Lightening the regulatory burden of retirement plan sponsors

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Plan sponsors are slowly closing defined benefit pension plans for a number of reasons, but one continuing concern is the increasing cost to operate such a plan. Over the past few years, Congress and federal agencies have been working to encourage plan sponsors to shut down defined benefit pension plans rather than keep them open to employees via increasing premiums that plan sponsors pay to the Pension Benefit Guaranty Corporation and new regulatory actions.

Earlier this year, President Trump issued an executive order mandating federal agencies to determine ways to reduce regulations and control regulatory costs. The EO specifically stated that for every new regulation, the federal agency must determine two regulations that will be repealed. In conjunction with that order, some agencies issued a notice for comments from the public on how that specific agency could reduce the regulatory burden placed upon Americans.

In late July, The ERISA Industry Committee submitted comments to the Department of Treasury on ways that the agency could reduce the regulatory burden imposed on plan sponsors of defined benefit plans. There are three regulations currently proposed but not finalized that should either be repealed or undergo significant changes before being finalized. They are:

· Updates to mortality tables used to calculate pension benefit

· Clarifying changes to the minimum present value of pension benefits (how a benefit is calculated)

· Non-discrimination testing for closed defined benefit plans (testing to ensure a plan sponsor is not favoring highly compensated individuals)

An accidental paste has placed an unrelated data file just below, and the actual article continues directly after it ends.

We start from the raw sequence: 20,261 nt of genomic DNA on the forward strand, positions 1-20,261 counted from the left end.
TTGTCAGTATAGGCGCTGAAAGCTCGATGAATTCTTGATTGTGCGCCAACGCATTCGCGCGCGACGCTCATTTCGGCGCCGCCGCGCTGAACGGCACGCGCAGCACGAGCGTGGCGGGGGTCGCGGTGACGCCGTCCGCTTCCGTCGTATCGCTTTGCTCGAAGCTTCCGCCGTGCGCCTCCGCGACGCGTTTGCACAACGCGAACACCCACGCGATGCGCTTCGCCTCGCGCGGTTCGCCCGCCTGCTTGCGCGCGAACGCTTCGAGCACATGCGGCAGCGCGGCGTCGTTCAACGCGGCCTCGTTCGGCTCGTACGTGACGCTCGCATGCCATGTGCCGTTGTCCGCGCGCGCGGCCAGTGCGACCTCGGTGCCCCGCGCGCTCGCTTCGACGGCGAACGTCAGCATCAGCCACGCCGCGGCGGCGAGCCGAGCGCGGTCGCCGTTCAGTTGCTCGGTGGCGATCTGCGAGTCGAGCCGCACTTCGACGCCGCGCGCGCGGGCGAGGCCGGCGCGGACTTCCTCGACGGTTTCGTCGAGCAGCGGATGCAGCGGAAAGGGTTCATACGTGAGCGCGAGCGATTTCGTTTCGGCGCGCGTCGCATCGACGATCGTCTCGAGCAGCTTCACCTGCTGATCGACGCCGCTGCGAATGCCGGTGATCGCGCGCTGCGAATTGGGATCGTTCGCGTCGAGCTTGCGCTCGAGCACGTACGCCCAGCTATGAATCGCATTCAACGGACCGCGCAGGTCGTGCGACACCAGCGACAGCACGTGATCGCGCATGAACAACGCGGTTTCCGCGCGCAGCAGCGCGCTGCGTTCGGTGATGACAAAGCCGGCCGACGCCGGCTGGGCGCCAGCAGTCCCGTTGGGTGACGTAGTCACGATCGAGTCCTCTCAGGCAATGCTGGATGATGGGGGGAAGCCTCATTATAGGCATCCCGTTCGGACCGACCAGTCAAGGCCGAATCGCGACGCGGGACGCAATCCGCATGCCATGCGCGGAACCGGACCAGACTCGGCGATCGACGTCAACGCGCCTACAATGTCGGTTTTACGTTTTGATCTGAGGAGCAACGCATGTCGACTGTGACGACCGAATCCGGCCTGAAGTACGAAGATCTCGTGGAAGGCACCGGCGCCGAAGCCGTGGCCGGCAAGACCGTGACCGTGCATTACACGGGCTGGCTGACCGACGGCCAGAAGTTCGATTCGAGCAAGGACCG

If each of these regulations were implemented, it would cause a significant increase in administrative expense and funding contribution for all plan sponsors of defined benefit pension plans. With any change to the calculation of pension benefits, whether it is updating mortality tables or changing the rules on how pension benefits are calculated, plan sponsors will need to hire outside consultants and other professionals to update documents, re-calculate individual accounts, change participant communication materials and other activities.

A lack of flexibility

On top of these potential changes to the administration of the pension plan, Congress has unnecessarily increased premiums that plan sponsors must pay to the PBGC. The combination of PBGC premiums and new fixed costs to implement regulatory changes will only drive plan sponsors toward closing pension plans at a rate much faster than what we have seen over the past few years.

With respect to the proposed rules on non-discrimination testing for plans closed to new entrants, the lack of flexibility within the rule itself will only cause more plan sponsors to freeze all accruals in the pension plan, which ultimately harms the individual participants. If a pension plan is closed to new entrants, the participants in the plan will most likely increase in age, tenure, and compensation. Rather than move these participants into the company 401(k) plan, the plan sponsor has maintained their benefit in the pension plan. But as the years go by, the plan sponsor will have difficulty in passing non-discrimination testing. The proposed rules do not provide much relief to plan sponsors and should be reviewed to determine a final rule that will prevent future closing of pension plans.

Instead of reviewing each new regulation or law that impacts retirement policy in a silo, Congress and federal agencies should look at the complete picture. A holistic approach to regulations and laws that impact retirement plans is the only path forward to ensuring Americans have a secure retirement. The current piecemeal approach will only bring an increase in costs to plan sponsors, fund that could be used to provide benefits.

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